By Ron Goble
It’s not often that a dairy grabs the spotlight in the high-powered world of corporate culture. But at the end of 2009, Alpenrose Dairy, a family-owned Portland-based company for more than 90 years, was named “Oregon’s No. 1 Most Admired Company.”
Alpenrose Dairy topped the list of several distinguished honorees, including Reser’s Fine Foods, Boyd Coffee Company, Widmer Brewing Company and Pacific Seafood Group.
“We are truly honored to receive the award for most admired company in the state,” said Rod Birkland and Carl Cadonau Jr., copresident of Alpenrose Dairy. They gave credit to their hard-working employees.
More than 1,800 Oregon CEOs and top-level managers voted for the 2009 Most Admired Companies in Oregon. Companies were ranked on attributes such as innovation, quality of products and services, customer service and community involvement. Award recipients were selected from eight industry categories including: agriculture, technology, professional services, commercial real estate, health care, nonprofits, forest products, financial services and traditional manufacturing.
It is obvious to those who voted that Alpenrose is more than just a dairy. You need to look at Alpenrose history to understand their culture. In the 19th century, the rolling hills southwest of Portland were dotted with dairies largely operated by Swiss and Dutch immigrants. One of these pioneer dairymen was Florian Cadonau. In 1891, with an entrepreneurial spirit, he began delivering milk in three-gallon cans by horse-drawn wagon to a restaurant in downtown Portland.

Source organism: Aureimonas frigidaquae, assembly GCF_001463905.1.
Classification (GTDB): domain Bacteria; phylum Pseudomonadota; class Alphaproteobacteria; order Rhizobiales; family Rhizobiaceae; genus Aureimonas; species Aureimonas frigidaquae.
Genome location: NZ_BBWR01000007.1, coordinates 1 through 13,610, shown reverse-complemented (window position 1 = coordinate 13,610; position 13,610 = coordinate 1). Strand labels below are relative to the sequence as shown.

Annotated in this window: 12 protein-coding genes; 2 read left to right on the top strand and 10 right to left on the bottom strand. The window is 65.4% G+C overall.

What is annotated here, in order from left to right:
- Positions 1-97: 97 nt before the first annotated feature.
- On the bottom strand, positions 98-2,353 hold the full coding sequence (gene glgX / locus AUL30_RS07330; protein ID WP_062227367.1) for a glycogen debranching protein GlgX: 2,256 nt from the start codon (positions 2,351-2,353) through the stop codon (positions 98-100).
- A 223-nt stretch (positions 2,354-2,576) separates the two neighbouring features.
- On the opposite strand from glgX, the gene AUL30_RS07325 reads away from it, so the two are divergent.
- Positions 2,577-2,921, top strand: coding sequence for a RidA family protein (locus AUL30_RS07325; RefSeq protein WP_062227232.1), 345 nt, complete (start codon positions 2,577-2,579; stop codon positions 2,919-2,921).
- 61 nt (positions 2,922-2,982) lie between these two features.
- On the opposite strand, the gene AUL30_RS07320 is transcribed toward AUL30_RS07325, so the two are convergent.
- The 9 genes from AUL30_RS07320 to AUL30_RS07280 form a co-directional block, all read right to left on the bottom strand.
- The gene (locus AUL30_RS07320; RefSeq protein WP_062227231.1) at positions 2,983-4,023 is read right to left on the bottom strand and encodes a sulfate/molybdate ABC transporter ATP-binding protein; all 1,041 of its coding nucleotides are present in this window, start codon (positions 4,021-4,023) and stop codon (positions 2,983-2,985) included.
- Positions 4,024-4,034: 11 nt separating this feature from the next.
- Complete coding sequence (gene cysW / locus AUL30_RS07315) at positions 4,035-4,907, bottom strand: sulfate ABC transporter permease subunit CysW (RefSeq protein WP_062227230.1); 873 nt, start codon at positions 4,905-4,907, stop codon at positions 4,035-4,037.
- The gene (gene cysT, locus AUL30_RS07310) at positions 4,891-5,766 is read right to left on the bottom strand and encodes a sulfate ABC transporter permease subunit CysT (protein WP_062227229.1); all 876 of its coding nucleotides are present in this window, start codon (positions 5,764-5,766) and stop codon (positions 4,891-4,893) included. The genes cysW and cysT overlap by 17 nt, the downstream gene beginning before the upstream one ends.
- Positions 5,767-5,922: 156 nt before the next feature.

Florian’s son, Henry Cadonau, married Rosina Streiff, daughter of the Swiss consul in 1916. Rosina named the business Alpenrose Dairy, after Switzerland’s national mountain flower that bloomed in the Swiss Alps.
In 1918, the Cadonau’s purchased a four-year-old Ford touring car and converted it into a delivery truck for the dairy’s growing list of customers. By 1922, Henry and Rosina had taken over full ownership of the business and things began to happen. In 1951, there were 64 retail routes and by 1961, that number had doubled, not counting the dairy’s 32 wholesale routes.
Before Kevin Costner starred in “Field Of Dreams,” Henry Cadonau had a vision and built a baseball diamond in the backyard for the grandkids. Since then, kids from down the street and around the world have played ball at Alpenrose Park.
Nearby is Alpenrose Velodrome, a high-banked, Olympic-style bicycle racing track. The velodrome is one of only 20 professional tracks in the U.S. and has been host to both national and international events. While Cadonau loved cows, his son-in-law, Ray Birkland loved cars. In 1950, he built a Quarter Midget racing track for the kids. He became a member of Quarter Midgets of America, and started sponsoring races at the track, which was paved six years later.
With an eye on history, Alpenrose created Dairyville, where families can stroll through a replica of a Western frontier town. It’s a fun, educational way to see how life used to be, with false-front shops, old ice cream parlors, antiques and other reminders of a remote era. Best of all, it’s free.
Alpenrose Dairy provides Oregon and SW Washington with fresh locally produced products such as: cultured, fluid, organic milk; cottage cheese, sour cream, egg nog, and ice cream. But also extremely important in the company’s success has been its role in supporting the local community. For decades, Alpenrose has been the host to several local events, including the popular Alpenrose Easter Egg Hunt, Velodrome Challenge and the Girls Little League World Series, to name a few.
Dairy producers everywhere can learn from the Alpenrose Dairy story and focus not only on producing great dairy products, but also on being even greater neighbors.